High mountains

The Alps in Central Europe are, despite the ever-escalating tourism and its destructions (construction of lifts, hotels, cottages, access roads, avalanche controls, piste macrolevellings, artificial snow machines) and in spite of increasingly intensive agricultural practices (fertilization in high altitude areas to intensive grazing, irrigation of dry meadows e.g. in the Swiss Valais, dense forestry with separation of grazing areas from woods), still the last refuges for larger-scale habitats such as grasslands, rocky slopes, extensive pastures, stream corridors, etc. and their inhabitants.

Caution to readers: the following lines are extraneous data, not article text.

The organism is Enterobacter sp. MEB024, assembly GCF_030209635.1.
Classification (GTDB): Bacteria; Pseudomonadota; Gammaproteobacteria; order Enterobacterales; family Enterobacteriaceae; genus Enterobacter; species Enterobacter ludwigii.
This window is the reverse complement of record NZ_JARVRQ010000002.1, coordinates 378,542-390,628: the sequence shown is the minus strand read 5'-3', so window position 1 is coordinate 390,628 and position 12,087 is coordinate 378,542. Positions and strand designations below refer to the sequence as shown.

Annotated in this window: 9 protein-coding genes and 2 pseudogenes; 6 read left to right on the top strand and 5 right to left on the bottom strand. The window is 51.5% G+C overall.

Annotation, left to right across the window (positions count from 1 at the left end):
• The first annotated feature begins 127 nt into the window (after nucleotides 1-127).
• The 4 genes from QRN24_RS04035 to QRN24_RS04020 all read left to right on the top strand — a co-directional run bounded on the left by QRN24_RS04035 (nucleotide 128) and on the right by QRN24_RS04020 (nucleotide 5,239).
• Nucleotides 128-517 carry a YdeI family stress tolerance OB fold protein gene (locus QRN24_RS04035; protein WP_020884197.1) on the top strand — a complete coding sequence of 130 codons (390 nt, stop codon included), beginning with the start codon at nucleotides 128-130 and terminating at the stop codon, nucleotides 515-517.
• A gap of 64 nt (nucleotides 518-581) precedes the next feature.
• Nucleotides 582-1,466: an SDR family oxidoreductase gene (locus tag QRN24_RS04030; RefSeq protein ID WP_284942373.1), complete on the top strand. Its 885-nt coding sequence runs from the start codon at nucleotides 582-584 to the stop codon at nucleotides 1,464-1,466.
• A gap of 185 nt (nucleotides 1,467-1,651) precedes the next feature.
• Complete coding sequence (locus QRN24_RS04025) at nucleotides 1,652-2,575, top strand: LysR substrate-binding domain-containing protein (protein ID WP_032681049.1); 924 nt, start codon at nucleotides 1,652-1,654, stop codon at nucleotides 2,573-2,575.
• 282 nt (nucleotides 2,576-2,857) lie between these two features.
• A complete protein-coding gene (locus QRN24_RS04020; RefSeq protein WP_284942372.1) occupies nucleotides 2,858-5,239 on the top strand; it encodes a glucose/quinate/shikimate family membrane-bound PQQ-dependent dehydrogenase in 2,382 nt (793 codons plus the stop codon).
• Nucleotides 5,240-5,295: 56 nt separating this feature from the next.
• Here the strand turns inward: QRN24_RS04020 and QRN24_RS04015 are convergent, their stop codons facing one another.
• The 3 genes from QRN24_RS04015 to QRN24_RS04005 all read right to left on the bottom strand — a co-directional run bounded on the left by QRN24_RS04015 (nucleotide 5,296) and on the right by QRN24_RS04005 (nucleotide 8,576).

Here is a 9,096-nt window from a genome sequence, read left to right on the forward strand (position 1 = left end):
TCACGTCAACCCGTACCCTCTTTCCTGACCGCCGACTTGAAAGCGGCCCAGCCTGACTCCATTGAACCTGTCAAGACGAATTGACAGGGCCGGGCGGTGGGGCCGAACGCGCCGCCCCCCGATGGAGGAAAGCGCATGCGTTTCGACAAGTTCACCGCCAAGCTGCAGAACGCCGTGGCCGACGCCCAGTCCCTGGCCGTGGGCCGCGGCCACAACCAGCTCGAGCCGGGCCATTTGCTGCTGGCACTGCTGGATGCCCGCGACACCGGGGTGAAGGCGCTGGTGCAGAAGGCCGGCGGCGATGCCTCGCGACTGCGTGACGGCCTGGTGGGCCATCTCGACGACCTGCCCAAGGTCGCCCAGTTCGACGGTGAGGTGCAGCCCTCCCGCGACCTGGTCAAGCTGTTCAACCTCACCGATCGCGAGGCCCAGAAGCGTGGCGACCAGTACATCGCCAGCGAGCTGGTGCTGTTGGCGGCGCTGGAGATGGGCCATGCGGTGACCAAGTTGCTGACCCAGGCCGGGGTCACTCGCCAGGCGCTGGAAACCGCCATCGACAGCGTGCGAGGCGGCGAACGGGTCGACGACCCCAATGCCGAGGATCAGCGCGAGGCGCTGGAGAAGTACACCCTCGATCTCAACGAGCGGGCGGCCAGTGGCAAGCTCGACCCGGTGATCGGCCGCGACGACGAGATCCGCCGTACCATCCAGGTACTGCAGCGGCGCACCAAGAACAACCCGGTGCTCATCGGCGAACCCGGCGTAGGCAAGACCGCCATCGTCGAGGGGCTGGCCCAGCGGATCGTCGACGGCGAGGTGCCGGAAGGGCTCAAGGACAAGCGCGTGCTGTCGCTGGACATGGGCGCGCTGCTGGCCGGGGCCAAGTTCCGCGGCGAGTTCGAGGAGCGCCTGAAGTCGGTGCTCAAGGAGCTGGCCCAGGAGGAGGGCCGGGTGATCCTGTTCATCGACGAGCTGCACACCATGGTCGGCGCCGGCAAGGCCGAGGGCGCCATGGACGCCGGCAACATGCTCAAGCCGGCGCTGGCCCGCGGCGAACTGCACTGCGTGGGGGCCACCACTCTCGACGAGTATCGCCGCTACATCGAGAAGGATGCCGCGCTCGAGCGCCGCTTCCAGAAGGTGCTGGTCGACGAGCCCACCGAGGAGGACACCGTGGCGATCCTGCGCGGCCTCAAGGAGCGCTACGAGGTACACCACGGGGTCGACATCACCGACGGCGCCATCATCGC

In the high mountains a distinct vertical zoning is observed. The mountain forest zone (montane and subalpine zone) extends to the tree line, in the northern Alps up to about 1800m above sea level, in the southern central Alps in contrast to about 2200-2300m above sea level: Massenerhebungseffekt ("mass elevation effect" is the fact that the same vegetation belt is found at higher elevations in higher, mostly more central mountains than in lower, pre-ranges) and climate. Due to deforestation and grazing the actual tree line today usually runs below the climate-related forest boundary. Above, there often follows a zone of low and twisted woods with Pinus mugo, green alder (Alnus viridis), willows and stunted, isolated trees (larch, spruce, etc.) and some species of the dwarf shrub belt (mostly ericaceous plants such as rhododendron). Interlinked with that zone and substituting it in higher elevations is the alpine so-called "Mattenregion" (alpine grass vegetation zone). Today, this zone can be partly found downwards to the mountain forest zone due to grazing and deforestation or naturally in avalanche corridors. The nival zone finally, which is located above 2600m (Northern Alps) to 3100m (in some places in the southern central Alps) above sea level, mainly consists of rocks and rubble and only spotlike vegetation with grasses and cushion plants. The limit of the butterfly life (indigenous populations) coincides approximately with the snow line (lower limit of nivale / snow zone). Above you can only find a few Psychidae and very occasionally other moths.